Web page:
Backing up your data is the single most important task you should do when it comes to your personal and business computing. While computers are highly reliable, as your computer ages, the chance of hard drive failure increases with each passing year. If the failure is catastrophic, your data may be unretrievable or may be only rescued via expensive data recovery services. These services can run from the hundreds to thousands of dollars and may only be able to retrieve some, but not all, your data.
Backing up your data is made simple by Apple’s inclusion of the Time Machine software which is installed on any new Mac and is a part of the operating system. Here’s what Apple says:
“Time Machine is the built-in backup that works with your Mac and an external drive (sold separately) or AirPort Time Capsule. Connect the drive, tell Time Machine to use it, and relax. Time Machine automatically backs up your entire Mac, including system files, applications, accounts, preferences, email messages, music, photos, movies, and documents. But what makes Time Machine different from other backup applications is that it not only keeps a spare copy of every file, it remembers how your system looked on any given day—so you can revisit your Mac as it appeared in the past. Time Machine keeps hourly backups for the past 24 hours, daily backups for the past month, and weekly backups until your backup drive is full.”
The most obvious benefit of this strategy is that it is a “set it once and forget it” approach to backing up your data. As long as there is an available drive for the Mac to back up to, you will always have a full copy of your applications, settings, and home folder data available to you, Should your computer suffer a hard drive failure, the Time Machine software will restore all of your data to you newly repaired drive.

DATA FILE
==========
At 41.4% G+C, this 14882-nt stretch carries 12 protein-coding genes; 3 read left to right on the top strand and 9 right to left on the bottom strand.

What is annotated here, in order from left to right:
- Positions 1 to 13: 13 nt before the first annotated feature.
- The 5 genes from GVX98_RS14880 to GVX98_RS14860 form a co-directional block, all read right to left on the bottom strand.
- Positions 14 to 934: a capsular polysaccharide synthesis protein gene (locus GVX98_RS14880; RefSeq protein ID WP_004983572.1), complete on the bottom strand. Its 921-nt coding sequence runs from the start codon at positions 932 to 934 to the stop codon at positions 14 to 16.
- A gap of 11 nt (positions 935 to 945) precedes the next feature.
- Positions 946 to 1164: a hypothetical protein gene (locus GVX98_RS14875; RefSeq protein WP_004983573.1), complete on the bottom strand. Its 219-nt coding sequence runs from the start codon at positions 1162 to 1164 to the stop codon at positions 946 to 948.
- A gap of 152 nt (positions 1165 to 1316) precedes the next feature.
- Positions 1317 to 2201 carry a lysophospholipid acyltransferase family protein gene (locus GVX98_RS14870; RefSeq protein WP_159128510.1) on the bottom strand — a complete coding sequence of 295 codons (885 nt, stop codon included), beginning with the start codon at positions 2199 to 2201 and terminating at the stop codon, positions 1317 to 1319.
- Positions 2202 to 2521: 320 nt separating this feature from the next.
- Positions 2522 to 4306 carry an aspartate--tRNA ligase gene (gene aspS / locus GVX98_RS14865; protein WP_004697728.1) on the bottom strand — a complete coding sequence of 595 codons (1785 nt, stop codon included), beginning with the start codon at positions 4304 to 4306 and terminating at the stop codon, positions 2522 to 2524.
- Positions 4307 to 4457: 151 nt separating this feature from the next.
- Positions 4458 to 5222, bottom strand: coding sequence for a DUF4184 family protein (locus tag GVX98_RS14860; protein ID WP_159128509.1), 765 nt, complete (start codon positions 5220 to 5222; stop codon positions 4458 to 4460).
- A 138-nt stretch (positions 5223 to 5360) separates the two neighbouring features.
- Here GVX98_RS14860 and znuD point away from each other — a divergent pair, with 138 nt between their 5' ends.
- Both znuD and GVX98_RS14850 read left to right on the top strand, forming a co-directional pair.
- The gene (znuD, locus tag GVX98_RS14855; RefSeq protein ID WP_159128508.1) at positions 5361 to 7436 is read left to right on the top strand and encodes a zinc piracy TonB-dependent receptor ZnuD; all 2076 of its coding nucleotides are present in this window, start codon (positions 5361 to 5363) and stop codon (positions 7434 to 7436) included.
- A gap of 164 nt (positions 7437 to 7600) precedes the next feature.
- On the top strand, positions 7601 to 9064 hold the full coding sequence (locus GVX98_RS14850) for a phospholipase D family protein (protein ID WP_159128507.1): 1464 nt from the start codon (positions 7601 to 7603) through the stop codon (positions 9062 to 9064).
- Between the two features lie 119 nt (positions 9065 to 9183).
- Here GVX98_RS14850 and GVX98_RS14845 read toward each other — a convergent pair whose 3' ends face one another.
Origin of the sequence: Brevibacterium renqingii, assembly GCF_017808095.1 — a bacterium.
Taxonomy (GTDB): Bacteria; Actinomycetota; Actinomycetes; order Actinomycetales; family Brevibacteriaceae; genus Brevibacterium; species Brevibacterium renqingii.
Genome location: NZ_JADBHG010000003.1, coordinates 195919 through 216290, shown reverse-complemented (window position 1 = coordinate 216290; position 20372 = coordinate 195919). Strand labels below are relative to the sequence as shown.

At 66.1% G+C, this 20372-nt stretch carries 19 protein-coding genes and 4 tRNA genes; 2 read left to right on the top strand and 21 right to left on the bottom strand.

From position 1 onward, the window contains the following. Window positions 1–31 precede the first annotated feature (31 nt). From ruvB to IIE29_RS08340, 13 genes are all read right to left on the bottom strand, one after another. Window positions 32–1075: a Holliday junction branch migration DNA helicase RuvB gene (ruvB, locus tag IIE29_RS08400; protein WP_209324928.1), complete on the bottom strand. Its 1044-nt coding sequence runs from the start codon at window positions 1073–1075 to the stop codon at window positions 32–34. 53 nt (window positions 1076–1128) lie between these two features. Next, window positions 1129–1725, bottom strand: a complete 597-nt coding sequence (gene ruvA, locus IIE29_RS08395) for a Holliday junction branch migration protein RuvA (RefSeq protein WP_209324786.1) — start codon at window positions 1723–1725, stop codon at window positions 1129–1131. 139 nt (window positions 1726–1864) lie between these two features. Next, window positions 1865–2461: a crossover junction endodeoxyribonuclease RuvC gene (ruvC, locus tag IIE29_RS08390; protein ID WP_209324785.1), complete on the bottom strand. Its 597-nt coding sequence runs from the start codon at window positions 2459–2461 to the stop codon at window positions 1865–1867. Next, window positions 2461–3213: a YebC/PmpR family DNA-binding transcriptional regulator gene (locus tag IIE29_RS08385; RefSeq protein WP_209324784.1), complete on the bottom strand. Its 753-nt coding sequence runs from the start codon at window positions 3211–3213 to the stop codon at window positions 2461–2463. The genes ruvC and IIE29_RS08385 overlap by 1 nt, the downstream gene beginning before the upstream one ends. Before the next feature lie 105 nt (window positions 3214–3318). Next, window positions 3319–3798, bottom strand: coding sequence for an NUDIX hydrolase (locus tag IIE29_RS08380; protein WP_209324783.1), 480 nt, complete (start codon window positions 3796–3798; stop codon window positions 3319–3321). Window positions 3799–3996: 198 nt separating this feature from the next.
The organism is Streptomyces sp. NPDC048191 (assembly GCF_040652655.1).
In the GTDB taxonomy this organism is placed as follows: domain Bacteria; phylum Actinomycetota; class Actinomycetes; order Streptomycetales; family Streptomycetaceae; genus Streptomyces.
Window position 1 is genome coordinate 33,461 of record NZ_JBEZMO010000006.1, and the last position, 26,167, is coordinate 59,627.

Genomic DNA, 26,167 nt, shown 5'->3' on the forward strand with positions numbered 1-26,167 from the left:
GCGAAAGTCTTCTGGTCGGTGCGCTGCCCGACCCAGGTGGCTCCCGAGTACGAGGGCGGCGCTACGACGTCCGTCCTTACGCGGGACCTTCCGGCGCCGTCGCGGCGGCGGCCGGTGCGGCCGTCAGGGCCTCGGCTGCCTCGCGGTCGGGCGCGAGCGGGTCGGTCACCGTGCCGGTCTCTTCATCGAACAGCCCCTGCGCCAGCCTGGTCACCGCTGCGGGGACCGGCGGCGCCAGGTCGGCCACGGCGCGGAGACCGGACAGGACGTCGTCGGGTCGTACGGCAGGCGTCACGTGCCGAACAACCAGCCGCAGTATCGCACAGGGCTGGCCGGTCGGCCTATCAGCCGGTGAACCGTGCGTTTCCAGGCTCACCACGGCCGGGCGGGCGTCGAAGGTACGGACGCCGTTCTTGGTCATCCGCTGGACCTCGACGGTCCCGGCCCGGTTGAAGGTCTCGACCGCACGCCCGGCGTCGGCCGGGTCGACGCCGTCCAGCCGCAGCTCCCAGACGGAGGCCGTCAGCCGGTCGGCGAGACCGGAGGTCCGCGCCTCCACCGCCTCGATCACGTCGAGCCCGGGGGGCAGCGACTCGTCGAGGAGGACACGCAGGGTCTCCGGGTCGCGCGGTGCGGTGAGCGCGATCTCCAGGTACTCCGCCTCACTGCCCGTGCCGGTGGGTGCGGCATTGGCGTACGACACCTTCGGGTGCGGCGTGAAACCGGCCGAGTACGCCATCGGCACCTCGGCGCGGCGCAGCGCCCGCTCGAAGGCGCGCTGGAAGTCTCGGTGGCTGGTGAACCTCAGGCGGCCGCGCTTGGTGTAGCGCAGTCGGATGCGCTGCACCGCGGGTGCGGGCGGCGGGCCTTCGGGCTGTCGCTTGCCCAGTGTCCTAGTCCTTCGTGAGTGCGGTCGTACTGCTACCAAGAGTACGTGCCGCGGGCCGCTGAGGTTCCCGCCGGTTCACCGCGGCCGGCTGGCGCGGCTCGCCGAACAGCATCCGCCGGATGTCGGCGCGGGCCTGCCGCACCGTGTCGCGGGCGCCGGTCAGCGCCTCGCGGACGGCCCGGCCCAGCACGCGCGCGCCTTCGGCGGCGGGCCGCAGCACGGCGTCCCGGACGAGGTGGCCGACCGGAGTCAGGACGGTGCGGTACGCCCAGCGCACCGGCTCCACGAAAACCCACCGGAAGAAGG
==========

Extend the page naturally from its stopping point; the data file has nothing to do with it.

In addition, migrating to a new machine is just as easy. When you start your new computer for the first time, the set up assistant will prompt you to connect your Time Machine enabled external drive, and after a few hours, your new computer will have all your existing data, settings, and applications. We recommend a Seagate which you can purchase at Best Buy.
There is an important caveat to this back up strategy. What if both your computer and back up drive are compromised? What files are absolutely irreplaceable? Maybe it’s the those digital photos of your children, or maybe it’s the tax returns and financial records that you have. How can you ensure that you can recover that data barring some incident like a flood, fire, or theft which could eliminate both your computer and back up drive?
There are two strategies you can pursue for a second—or third—backup. The first is to utilize an online back up service such as Backblaze, Opendrive, Zipcloud, and iDrive among others. These are all web-based, have a variety of storage and pricing options, and like Time Machine, can be set up to run automatically.